© The Financial Times Ltd 2015 FT and 'Financial Times' are trademarks of The Financial Times Ltd.
April 4, 2013 12:00 pm
The Bank of England has decided not to restart its bond-buying programme this month amid mixed signals on the health of the fragile UK economy.
In a widely expected move, the Monetary Policy Committee on Thursday kept the stock of asset purchases in its quantitative easing programme on hold at £375bn. It also kept the BoE interest rate at an all-time low of 0.5 per cent.
The decision comes after the Bank of Japan stunned investors by announcing an ambitious new strategy to combat deflation.
The BoE is also under political pressure to do more to stimulate growth after more than two years of economic stagnation. Sir Mervyn King, the governor, was in a minority of three on the MPC in February and March who voted for more quantitative easing.
However, economists have pointed to recent official and unofficial data that suggest the large services sector is starting to pick up some momentum on its own.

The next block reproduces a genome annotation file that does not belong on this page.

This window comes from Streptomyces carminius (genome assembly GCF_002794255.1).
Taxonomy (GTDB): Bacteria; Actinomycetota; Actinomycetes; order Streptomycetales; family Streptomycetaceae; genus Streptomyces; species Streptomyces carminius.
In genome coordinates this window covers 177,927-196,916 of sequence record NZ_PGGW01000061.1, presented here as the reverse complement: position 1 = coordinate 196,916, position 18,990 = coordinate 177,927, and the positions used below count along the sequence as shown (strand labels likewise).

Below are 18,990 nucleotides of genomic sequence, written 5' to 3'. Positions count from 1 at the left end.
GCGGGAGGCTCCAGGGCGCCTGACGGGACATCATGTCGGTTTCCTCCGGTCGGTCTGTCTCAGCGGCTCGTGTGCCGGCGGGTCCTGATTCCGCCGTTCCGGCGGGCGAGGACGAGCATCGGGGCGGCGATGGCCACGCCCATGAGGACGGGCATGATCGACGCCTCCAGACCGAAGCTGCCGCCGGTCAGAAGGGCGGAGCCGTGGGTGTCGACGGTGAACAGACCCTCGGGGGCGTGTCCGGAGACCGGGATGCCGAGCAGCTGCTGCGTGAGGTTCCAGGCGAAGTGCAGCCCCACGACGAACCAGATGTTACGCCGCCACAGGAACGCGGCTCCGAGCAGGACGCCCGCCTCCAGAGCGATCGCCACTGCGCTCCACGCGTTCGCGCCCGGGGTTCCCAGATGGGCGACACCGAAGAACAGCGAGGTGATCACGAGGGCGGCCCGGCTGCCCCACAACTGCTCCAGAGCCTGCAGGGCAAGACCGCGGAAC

They also think any move from the BoE will be more likely in May, following the first estimate of economic growth in the first quarter, and coinciding with the central bank’s quarterly Inflation Report.
In an attempt to inject new ideas and ambition into the central bank, George Osborne, chancellor, appointed Mark Carney, the governor of Canada’s central bank, as BoE governor. Mr Carney will arrive at the BoE in July.
He has also tweaked the BoE’s remit to allow the MPC to make more explicit trade-offs between inflation and growth.
Copyright The Financial Times Limited 2015. You may share using our article tools.
Please don't cut articles from FT.com and redistribute by email or post to the web.
Sign up for email briefings to stay up to date on topics you are interested in